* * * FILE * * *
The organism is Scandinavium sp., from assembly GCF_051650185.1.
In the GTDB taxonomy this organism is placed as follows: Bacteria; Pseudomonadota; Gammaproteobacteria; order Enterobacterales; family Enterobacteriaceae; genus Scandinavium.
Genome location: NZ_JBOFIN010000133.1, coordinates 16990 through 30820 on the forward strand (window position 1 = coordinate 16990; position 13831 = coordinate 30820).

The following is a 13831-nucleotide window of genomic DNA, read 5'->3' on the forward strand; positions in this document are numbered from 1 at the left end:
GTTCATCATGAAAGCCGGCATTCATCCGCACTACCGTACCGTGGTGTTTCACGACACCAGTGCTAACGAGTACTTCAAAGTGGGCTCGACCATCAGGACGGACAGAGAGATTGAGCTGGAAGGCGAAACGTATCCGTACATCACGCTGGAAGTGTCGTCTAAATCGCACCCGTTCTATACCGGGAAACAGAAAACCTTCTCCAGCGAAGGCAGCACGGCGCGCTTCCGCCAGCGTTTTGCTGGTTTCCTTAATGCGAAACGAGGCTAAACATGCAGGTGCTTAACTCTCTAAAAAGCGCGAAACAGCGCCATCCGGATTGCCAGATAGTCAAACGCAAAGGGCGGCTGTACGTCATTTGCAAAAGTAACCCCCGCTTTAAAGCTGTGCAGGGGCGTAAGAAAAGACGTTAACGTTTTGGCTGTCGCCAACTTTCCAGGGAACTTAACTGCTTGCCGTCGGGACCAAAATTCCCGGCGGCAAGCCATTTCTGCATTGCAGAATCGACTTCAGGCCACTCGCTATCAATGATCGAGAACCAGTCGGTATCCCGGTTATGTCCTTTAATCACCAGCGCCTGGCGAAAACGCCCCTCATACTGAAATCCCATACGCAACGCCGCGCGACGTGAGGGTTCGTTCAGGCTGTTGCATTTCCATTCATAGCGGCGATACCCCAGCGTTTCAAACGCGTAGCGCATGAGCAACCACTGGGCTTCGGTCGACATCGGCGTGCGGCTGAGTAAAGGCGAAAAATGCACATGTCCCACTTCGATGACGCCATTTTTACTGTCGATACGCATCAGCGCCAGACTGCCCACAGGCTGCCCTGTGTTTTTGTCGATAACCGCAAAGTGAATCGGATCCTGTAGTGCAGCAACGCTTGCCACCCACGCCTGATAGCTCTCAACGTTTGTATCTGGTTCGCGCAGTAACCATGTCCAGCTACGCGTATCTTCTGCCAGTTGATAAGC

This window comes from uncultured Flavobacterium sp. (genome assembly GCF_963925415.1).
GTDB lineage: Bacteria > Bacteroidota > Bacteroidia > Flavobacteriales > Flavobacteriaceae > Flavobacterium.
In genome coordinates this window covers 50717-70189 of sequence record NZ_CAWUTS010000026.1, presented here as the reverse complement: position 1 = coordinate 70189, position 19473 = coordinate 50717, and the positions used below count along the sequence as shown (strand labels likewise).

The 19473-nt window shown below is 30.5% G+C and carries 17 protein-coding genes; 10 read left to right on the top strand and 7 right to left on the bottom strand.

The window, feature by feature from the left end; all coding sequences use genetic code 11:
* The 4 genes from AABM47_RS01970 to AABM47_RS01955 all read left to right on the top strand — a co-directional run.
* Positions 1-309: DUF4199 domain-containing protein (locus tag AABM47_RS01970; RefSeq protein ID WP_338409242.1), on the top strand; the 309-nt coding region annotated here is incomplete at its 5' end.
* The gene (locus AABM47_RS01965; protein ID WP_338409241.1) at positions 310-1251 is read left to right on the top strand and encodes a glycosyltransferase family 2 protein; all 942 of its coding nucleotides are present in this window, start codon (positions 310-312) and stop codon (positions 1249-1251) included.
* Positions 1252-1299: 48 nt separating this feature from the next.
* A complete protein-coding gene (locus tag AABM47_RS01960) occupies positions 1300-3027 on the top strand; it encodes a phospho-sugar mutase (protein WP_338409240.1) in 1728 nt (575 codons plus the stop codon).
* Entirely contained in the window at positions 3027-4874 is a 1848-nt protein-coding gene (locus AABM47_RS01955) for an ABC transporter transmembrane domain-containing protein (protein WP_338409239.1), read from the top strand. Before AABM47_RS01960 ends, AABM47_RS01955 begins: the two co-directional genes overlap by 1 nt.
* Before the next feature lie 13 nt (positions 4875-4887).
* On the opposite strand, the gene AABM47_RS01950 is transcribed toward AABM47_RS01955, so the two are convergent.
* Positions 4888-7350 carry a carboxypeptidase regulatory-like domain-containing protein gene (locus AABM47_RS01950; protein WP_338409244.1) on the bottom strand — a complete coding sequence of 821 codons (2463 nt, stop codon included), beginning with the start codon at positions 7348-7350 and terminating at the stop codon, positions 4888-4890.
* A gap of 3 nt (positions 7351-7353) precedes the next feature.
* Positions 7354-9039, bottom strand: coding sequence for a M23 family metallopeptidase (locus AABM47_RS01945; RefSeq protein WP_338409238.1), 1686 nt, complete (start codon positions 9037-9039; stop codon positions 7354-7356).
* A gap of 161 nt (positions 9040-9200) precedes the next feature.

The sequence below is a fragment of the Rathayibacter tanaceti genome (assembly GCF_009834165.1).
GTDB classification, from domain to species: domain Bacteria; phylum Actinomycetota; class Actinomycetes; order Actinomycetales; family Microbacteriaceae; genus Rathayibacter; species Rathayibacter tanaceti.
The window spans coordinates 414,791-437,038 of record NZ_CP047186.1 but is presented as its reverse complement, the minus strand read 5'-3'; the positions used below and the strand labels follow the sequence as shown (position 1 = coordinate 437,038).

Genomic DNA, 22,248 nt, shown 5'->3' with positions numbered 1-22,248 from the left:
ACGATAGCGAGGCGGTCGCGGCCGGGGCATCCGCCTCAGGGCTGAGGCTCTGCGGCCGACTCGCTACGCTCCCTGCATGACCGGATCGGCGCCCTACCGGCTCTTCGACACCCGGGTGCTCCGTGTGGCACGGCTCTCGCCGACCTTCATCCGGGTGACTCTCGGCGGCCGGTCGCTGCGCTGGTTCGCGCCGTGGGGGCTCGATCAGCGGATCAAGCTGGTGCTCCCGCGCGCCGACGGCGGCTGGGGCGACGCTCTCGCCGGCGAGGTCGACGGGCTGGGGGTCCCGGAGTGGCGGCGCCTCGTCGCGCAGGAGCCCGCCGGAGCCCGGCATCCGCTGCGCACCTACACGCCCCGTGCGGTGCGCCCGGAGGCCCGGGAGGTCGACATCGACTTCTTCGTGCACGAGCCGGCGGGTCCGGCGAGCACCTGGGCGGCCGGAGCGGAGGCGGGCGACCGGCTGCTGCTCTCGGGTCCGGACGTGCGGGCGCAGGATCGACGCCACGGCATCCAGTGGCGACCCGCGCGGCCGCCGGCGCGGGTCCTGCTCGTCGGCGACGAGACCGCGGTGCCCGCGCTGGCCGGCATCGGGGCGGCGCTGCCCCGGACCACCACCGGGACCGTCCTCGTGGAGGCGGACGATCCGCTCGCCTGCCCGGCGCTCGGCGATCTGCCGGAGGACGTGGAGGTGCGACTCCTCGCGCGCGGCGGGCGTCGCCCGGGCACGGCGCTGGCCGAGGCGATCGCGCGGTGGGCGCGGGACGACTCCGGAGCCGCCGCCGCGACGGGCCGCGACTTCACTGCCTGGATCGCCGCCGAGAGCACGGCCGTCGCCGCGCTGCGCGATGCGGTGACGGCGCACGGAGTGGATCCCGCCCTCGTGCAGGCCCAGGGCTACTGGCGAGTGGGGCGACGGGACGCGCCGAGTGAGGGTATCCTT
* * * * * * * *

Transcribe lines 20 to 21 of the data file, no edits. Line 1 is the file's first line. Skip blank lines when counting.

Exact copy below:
* A gap of 3 nt (positions 7351-7353) precedes the next feature.
* Positions 7354-9039, bottom strand: coding sequence for a M23 family metallopeptidase (locus AABM47_RS01945; RefSeq protein WP_338409238.1), 1686 nt, complete (start codon positions 9037-9039; stop codon positions 7354-7356).